A Conservative MP is calling on Canadian consumers to support farmers as the federal government pushes policies to reduce fertilizer emissions, which he said are hurting the farming industry and leading to higher food prices.
The farm-to-fork agenda, introduced in May 2020, claims that a third of the world's greenhouse gas emissions came from food production, and it aims to "[transform] the way food is produced and consumed" to reduce impacts on the environment.
Massive protests have erupted in several countries where the governments are complying with the agenda by introducing climate change policies to radically reduce fertilizer emissions and cut down the number of livestock, including in Germany, the Netherlands, Italy, and Sri Lanka.
Barlow, the shadow minister for Agriculture, Agri-Food, and Food Security, warns that similar policies are being proposed in Canada.
"The Liberals are following the same farm-to-fork agenda and we're seeing that with forced reductions in fertilizer use, a burdensome carbon tax, and choking red tape and regulations, which are doing the same thing to our farmers here—making them unsustainable with decreased yields, and higher food costs," he said.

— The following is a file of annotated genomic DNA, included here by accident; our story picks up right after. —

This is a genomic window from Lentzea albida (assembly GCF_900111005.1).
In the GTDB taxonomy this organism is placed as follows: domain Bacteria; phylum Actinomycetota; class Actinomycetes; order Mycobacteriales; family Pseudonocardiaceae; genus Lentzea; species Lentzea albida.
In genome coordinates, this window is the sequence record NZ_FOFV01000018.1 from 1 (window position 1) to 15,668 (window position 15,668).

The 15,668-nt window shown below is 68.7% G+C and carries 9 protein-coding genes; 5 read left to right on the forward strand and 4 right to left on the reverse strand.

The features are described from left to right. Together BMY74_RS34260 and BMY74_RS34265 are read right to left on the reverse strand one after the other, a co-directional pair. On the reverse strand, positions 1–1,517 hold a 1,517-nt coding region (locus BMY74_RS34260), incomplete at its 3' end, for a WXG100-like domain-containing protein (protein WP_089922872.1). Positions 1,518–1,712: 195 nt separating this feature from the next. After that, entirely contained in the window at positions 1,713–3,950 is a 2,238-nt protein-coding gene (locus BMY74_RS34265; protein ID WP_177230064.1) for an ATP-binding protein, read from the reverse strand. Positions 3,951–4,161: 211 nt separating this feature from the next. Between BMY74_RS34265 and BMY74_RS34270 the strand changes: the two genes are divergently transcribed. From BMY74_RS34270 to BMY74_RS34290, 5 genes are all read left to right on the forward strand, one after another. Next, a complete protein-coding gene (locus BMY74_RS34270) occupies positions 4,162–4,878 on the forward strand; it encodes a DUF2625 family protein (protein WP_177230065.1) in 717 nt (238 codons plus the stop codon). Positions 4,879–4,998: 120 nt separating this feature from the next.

"We need Canadian consumers to stand up and support Canadian agriculture, our farm families, to ensure that they have all the tools they need to be successful, not only to feed our fellow Canadians, but step up in that moral obligation to help feed the world."
"The commitment to future consultations are only to determine how to meet the target that Prime Minister Trudeau and [federal Agriculture Minister Marie-Claude Bibeau] have already unilaterally imposed on this industry, not to consult on what is achievable or attainable," the statement reads.
"I am disappointed in the federal government’s approach to imposing fertilizer emission reduction targets when the world is struggling with food security," Thompson said.
"As our farmers work to feed Canada and the world, we need to work with them and support their ongoing efforts to grow and produce the food we need," she added. "The federal government needs to be true partners, rather than simply imposing targets that make it harder."
On July 24, interim Conservative Party leader Candice Bergen also called for support for Canadian farmers.